Commercial Contracts

  • June 12, 2020

    First Mortgage's Ginnie Mae Suit Undone By SEC Deal

    The Federal Circuit on Friday affirmed the lower court's dismissal of First Mortgage Corp.'s breach of contract suit against Ginnie Mae, saying an earlier settlement with the SEC precluded the mortgage company's claims.

  • June 12, 2020

    6th Circ. Blocks Ex-Inventory Co. VP From Joining Rival

    The Sixth Circuit on Friday affirmed a Michigan federal judge's decision to block a former regional vice president of inventory company RGIS LLC from joining a rival company as a top executive and misappropriating trade secrets.

  • June 12, 2020

    Texas High Court Limits Forum Clauses To Signatories

    The Texas Supreme Court on Friday ruled two businessmen involved in a dispute with their former partner can't be bound to a forum-selection clause in an agreement their company signed if they didn't sign the agreement individually.

  • June 12, 2020

    Cannabis Investor Says Calif. City Helped Steal Pot License

    A cannabis entrepreneur has sued the city of Napa, California, in state court for allegedly helping his former business partner steal a marijuana dispensary license, claiming the rights to it were transferred from under his nose in violation of city code.

  • June 12, 2020

    Koch Affiliate Accused Of Bad Faith In $1B Methanol Project

    A Koch Industries affiliate is wrongly trying to force its joint venture partner out of a roughly $1 billion methanol plant project, the partner told the Delaware Chancery Court.

  • June 12, 2020

    Travelers Sues Qatar Airways Over $81M Cargo Damage

    Travelers Property Casualty Co. has slapped Qatar Airways with a suit in Texas federal court seeking more than half a million dollars in reimbursement for over $81 million in cargo losses it covered for Alcon Laboratories Inc.

  • June 12, 2020

    Pa. Eatery Argues COVID-19 Insurance Exclusions Are Invalid

    A Pennsylvania restaurant seeking insurance coverage for losses caused by the COVID-19 pandemic argued to a federal court in a proposed class action that the "virus exclusion" in many policies is invalid because the insurance industry allegedly misrepresented the exclusion to state regulators nearly 15 years ago.

  • June 12, 2020

    DePaul University Sued For Tuition Over COVID-19 Closures

    DePaul University is the latest to be hit with a proposed class action by students seeking refunds of fees and tuition given the restrictions put in place to stem the spread of the coronavirus, telling an Illinois federal court they "lost the benefit of the education for which they paid."

  • June 12, 2020

    UK Litigation Roundup: Here's What You Missed In London

    The past week in London has seen Indian lenders reignite their bankruptcy dispute against a beer tycoon facing fraud charges overseas, a woman fight fraud findings made against her in a Financial Conduct Authority case, and Glencore target a Serbian oil company. Here, Law360 looks at those and other new claims in the U.K.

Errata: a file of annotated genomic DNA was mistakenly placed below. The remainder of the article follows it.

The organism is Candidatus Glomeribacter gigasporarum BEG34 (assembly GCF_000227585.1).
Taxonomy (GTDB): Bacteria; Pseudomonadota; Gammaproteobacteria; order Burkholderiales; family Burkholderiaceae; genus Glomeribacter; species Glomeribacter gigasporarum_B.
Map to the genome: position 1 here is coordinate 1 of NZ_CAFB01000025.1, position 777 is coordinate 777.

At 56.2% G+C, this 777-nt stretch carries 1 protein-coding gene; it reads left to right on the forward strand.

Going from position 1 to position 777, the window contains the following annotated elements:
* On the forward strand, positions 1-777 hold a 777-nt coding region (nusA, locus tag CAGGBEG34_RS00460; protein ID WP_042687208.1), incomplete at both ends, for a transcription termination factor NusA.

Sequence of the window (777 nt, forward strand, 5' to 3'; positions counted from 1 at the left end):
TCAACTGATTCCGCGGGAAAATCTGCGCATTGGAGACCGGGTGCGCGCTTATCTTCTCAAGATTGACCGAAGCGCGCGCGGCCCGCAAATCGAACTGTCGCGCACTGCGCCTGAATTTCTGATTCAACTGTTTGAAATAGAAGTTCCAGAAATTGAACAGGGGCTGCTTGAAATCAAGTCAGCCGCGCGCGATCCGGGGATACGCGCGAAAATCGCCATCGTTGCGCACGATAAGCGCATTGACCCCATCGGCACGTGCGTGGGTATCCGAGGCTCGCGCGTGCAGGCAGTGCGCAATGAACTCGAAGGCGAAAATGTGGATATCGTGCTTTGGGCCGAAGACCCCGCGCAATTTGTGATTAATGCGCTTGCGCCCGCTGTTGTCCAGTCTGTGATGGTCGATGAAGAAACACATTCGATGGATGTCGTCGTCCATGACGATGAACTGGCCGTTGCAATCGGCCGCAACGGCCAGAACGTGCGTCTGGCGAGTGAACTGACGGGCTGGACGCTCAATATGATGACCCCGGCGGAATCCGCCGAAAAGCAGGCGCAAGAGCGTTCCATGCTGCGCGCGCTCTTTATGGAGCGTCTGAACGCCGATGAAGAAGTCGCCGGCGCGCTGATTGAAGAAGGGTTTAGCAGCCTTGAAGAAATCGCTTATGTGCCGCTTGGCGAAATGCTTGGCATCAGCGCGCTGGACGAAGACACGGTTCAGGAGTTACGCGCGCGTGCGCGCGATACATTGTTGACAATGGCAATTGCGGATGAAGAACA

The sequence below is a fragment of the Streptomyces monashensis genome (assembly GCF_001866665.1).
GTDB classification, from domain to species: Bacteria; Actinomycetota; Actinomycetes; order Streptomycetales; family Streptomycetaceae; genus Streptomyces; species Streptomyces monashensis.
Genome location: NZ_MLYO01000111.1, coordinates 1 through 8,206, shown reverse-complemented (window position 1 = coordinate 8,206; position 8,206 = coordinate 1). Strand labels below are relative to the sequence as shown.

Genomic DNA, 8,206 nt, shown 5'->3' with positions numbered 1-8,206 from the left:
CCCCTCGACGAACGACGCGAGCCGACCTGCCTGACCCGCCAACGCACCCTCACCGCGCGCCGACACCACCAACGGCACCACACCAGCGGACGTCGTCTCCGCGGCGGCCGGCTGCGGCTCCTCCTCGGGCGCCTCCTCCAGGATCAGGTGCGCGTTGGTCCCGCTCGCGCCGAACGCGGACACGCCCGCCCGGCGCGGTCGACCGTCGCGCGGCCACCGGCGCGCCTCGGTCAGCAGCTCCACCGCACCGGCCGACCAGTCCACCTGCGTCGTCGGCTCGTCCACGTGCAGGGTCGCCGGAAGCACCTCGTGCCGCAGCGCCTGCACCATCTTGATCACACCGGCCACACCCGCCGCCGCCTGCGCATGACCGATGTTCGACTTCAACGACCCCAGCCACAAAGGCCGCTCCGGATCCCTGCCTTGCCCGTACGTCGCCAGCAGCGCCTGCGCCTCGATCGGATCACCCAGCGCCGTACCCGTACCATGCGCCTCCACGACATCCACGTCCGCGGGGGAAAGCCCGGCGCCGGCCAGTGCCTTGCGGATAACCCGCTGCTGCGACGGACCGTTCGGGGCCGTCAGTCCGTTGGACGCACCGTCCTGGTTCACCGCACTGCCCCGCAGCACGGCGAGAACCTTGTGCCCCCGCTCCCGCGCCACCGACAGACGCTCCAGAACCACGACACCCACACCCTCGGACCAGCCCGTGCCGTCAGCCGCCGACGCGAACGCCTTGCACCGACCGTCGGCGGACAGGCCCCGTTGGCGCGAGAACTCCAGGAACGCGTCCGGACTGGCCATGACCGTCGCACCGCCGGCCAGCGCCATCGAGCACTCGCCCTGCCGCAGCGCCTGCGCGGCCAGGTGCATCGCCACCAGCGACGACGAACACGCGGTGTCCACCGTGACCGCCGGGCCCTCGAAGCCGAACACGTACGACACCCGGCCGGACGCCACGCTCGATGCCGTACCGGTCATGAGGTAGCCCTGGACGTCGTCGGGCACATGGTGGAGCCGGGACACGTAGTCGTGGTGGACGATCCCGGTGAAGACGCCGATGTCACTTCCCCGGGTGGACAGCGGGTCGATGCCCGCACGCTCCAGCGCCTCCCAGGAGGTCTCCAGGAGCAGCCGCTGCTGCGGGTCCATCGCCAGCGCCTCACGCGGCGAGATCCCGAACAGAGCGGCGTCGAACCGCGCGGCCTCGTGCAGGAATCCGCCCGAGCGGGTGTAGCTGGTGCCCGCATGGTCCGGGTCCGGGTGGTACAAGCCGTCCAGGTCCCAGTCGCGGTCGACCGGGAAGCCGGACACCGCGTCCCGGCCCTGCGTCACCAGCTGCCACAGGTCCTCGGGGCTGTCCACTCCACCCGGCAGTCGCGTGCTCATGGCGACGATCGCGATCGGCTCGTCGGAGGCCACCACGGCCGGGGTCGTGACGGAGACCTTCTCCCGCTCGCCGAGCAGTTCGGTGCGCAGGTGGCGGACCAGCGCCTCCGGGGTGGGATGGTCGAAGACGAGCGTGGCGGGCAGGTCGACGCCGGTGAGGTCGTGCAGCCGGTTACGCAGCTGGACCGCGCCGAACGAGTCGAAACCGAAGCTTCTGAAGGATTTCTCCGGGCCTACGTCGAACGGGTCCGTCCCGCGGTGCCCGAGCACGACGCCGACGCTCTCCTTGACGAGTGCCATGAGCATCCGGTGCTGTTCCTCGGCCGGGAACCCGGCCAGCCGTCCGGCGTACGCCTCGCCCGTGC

• June 11, 2020

    LA Sued Over COVID-19 Eviction Moratorium, Rent Freeze

    A landlord association sued the city of Los Angeles on Thursday over its moratorium on evictions and rent increases amid the novel coronavirus pandemic, saying the two ordinances are overbroad and violate landlords' constitutional rights.

  • June 11, 2020

    Yum Brands Says Grubhub Broke Deal For Special Services

    The corporation behind Taco Bell, KFC and Pizza Hut hit Grubhub with a lawsuit Thursday in New York state court accusing the food delivery company of breaking a deal to provide special services to the fast food joints, a day after Grubhub announced its $7.3 billion sale to a Dutch peer company.

  • June 11, 2020

    Pierce Bainbridge Breakup Sparks Rift In Boeing Class Suit

    A new firm purporting to be the "successor" to Pierce Bainbridge in connection with a proposed racketeering class action against Southwest Airlines and Boeing told a Texas federal judge Thursday that ex-colleagues who already established their own firm shouldn't score lead class counsel status in the suit.

  • June 11, 2020

    Texas Atty Wants New Trial Over $6M Litigation Loan

    An attorney fighting for a new trial after a litigation funder prevailed on a claim that he defaulted on a $6 million loan told a Houston judge at a hearing Thursday that the ruling against him was handed down when he believed the hearing had been canceled because of the novel coronavirus.

  • June 11, 2020

    Chemical Co. Tells Justices Tribes Can't Dodge Permit Appeal

    Chemical company FMC Corp. urged the U.S. Supreme Court to take up its petition to overturn a ruling requiring it to pay $1.5 million in annual permit fees to Idaho tribes, saying the tribes were misconstruing the decision of the lower court.

  • June 11, 2020

    Real Estate Co. Targeted In Vale's $500M Doc Bid Wants Out